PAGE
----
Does a green sky predict a tornado?

In the 1996 movie Twister, Bill Paxton and Philip Seymour Hoffman watch an approaching storm. “Going green,” Paxton’s character says, to which Hoffman’s character replies, “Greenage.” They excitedly hurry into their chase vehicles to track the tornadic supercell. But why does a green sky sometimes foretell a tornado or severe thunderstorm?

Scientists have a number of theories that explain green skies before severe weather. Time of day is one of the most important ingredients. Here’s a closer look at some of the factors that may come into play.

Long snake-like mostly horizontal tornado, touching earth in the distance, under green clouds.
Photo via Ian Wittmeyer/

First, let’s review why normally the sky is blue. The sky looks blue because, during the day, particles in the air scatter more violet and blue light, and our eyes are more sensitive to blue. The strongest thunderstorms tend to happen in the late afternoon, when the sun is descending toward the horizon. While the light under a towering thundercloud appears blue, the reddish tinge of approaching sunset illuminates blue objects to make them appear green. Scott Bachmeier of the University of Wisconsin-Madison says that green clouds:

only occur if the cloud is very deep, which generally only occurs in thunderstorm clouds. Those are the kind of storms that may produce hail and tornadoes.

Another factor leading to green skies might be the water droplets themselves. Water is really good at reflecting blue light, but it can also reflect green light under just the right conditions, such as when a lowering sun’s rays shine on them. The right thickness of clouds, combined with the right diameter of water droplets and the right time of day may produce the perfect combination to turn the sky a greenish color.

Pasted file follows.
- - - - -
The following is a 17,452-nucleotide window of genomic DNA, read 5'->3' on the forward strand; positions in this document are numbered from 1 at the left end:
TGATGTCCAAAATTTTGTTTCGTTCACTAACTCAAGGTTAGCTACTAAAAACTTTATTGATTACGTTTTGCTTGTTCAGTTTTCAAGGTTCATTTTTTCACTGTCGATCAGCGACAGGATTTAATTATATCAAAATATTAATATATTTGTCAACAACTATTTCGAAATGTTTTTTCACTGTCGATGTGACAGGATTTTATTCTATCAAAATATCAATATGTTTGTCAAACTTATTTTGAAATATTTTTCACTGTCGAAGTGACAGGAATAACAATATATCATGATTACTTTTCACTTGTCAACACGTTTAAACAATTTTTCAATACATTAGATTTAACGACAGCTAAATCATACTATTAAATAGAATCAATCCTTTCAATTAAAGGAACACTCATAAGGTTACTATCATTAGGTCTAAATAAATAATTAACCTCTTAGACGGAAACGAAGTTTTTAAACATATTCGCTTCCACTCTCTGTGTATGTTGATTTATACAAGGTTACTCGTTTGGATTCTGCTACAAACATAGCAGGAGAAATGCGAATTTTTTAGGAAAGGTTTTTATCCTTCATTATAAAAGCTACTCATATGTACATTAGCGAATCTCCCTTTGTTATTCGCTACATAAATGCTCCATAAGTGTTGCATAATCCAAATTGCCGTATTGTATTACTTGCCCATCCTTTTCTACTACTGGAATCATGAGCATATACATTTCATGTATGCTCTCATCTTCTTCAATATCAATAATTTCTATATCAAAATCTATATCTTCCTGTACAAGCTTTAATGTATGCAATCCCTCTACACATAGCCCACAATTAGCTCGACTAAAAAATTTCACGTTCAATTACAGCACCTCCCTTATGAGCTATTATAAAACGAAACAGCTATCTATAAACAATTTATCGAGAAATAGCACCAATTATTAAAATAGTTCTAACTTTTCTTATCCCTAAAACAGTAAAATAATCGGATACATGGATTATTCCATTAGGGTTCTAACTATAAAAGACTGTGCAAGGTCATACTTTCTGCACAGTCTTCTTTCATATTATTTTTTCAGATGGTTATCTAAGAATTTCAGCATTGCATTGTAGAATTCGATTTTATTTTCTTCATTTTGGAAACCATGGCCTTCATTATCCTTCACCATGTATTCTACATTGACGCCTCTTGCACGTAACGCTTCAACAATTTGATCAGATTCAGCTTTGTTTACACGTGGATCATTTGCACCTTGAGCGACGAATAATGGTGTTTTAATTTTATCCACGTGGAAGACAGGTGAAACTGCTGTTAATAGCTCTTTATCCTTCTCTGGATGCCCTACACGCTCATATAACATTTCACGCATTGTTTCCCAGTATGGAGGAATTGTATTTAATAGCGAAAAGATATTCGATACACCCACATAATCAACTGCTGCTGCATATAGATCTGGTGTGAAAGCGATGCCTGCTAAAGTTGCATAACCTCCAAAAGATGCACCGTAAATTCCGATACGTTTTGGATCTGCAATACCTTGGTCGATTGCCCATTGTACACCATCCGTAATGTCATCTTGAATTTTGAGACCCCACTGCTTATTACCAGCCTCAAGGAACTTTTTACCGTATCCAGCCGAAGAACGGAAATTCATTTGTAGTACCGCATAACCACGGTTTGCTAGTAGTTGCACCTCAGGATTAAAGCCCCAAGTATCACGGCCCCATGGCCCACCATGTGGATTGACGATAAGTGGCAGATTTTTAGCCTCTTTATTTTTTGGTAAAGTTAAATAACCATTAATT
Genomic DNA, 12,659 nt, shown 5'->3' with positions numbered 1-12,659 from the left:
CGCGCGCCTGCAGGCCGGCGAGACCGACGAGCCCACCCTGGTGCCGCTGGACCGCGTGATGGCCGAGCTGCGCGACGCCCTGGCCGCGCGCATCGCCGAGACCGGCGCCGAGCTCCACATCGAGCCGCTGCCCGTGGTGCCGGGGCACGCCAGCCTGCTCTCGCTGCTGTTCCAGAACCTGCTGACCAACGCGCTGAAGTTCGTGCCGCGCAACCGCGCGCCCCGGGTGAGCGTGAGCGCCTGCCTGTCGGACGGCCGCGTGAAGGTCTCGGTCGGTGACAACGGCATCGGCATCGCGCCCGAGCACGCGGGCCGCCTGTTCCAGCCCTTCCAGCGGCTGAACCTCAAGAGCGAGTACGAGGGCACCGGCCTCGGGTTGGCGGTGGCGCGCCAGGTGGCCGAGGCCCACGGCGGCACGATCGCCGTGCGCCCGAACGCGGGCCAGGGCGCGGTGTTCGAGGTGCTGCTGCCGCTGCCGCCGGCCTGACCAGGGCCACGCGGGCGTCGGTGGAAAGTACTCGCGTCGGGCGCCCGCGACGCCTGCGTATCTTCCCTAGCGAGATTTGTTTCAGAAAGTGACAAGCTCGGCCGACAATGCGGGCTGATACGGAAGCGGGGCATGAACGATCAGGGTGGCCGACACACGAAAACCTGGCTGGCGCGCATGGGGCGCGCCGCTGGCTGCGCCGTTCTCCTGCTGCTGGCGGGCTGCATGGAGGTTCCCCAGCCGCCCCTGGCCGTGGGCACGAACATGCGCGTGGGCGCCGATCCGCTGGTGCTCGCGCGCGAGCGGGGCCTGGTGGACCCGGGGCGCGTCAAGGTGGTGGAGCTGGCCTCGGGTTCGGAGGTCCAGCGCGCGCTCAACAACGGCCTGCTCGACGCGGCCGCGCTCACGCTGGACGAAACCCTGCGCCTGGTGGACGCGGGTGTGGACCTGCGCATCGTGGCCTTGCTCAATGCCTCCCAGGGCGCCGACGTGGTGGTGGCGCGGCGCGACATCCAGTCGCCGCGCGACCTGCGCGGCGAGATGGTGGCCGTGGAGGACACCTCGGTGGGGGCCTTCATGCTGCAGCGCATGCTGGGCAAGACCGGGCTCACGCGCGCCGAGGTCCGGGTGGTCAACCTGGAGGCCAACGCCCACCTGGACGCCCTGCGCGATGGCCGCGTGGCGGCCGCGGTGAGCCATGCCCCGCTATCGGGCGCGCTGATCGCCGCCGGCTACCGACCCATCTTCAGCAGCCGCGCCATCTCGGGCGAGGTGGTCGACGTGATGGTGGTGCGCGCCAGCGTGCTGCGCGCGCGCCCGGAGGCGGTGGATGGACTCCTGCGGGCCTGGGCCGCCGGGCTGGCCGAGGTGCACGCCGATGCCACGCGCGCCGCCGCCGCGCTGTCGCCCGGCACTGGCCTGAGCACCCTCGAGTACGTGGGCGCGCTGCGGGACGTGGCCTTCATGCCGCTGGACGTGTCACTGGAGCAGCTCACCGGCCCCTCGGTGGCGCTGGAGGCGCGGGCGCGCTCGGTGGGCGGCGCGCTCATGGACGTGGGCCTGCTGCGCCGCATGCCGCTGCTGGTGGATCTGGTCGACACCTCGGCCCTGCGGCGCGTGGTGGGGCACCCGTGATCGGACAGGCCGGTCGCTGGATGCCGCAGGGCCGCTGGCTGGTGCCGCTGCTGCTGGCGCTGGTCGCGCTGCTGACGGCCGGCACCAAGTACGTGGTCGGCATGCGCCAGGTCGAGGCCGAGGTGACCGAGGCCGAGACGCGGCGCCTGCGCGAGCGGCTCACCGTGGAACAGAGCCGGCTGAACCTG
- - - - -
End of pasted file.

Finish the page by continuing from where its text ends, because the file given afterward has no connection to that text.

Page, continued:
It’s important to note that the sky doesn’t have to turn green for tornadoes to form. While a green sky is often an indicator of a severe storm that can produce tornadoes and damaging hail, a green sky does not guarantee severe weather, just as tornadoes can appear from a sky without a hint of green.

To sum up, the reason for green skies before a storm isn’t entirely known. But it is known that a greenish-yellow sky before a storm is common in some parts of the world, while totally absent in others.

Yellow-green sky over nearby trees.
Green sky, via Houston

Bottom line: If you see a storm approaching and the sky looks strangely green, it’s best to take cover. A severe storm that may produce tornadoes or hail may be on the way.

Via University of Wisconsin Madison

March 25, 2021

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